When Dominique Morisseau’s historical play “Detroit ‘67” opened May 13 at the Detroit Public Theatre on Woodward, it lacked only Morisseau, the playwright who grew up in the city and planned to speak afterward.
“I am currently recovering from major surgery,” Morisseau wrote on Facebook, “and I will be limited in my communication over the next couple weeks.”
Her agent, Jonathan Mills, was even less specific.
“Dominique had a small emergency,” Mills wrote in an email, “... but is on the mend, doing very well, and should be back in action in the next week or so. She is still hoping to make it to Detroit for the production” (which closes on June 5).
That sounded more encouraging than Morisseau’s original Facebook message of last week. On that same night, another of her three Detroit plays, “Skeleton Crew,” opened in New York.
“I am in a hospital bed where I have been for seven days,” Morisseau wrote. “I will be recovering from a lifesaving surgery ... I will be meditating on white light and focusing on healing my body. Weird thing is, I wrote these plays to heal my soul.”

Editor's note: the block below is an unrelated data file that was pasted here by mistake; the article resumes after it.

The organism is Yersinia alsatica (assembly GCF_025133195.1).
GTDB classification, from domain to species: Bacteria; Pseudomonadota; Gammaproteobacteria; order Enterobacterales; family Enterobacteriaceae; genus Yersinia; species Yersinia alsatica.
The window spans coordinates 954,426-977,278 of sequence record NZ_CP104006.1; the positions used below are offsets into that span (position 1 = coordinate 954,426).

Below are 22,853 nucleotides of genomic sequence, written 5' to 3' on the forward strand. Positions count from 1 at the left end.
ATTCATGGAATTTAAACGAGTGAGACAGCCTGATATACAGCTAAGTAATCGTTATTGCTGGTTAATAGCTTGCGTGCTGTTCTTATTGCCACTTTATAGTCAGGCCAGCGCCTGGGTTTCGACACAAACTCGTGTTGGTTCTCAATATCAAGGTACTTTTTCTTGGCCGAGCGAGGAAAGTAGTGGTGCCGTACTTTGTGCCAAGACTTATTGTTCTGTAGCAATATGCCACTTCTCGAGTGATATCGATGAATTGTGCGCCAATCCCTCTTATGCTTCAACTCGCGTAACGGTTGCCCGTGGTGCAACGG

She added “I’m not going to elaborate” on the medical details.
“Detroit ‘67” focuses on the riot/rebellion of that summer. This version still has the historical verisimilitude and intimate presentation space that it did when it opened in New York three years ago.
But some dialogue has been toughened up by the current director, Kamilah Forbes, who, Morisseau said before her illness, enhanced the theme of police brutality that contributed to Motor City violence 49 years ago.
A character in the ensemble cast — “Lank” played by Amari Cheatom — uses the word “pig” a lot to describe police officers who hassle him on the streets.
The play is set is a basement of a house where Lank and his sister “Chelle” (Michelle Wilson) are running an after-hours party place (a “blind pig,” in Detroit parlance). The riot intrudes with all that burning, shooting and looting — and worse.
“Big mess outside,” says their friend “Bunny,” exuberantly played by Jessica Frances Dukes. “Negroes mad. Even white folks mad.”
Lank adds, “Mad at me for being an uppity kind of n-----.”
His buddy “Sly,” played by Brian Marable, says “This is about pigs hatin’ n-----. That’s what this fire’s about.”
Morisseau said the changes came about after recent police shootings and other deaths of young black men in places like Baltimore, Ferguson, Missouri, Cleveland and New York.
For emphasis, video of these incidents is projected between scenes onto surfaces at the sides of the stage. One of the videos shows the police beating of Rodney King that led to riots in Los Angeles in 1992.
Wednesdays-Sundays through June 5
Detroit Public Theatre
Allesee Hall, Max M. & Marjorie S. Fisher Music Center
3711 Woodward, Detroit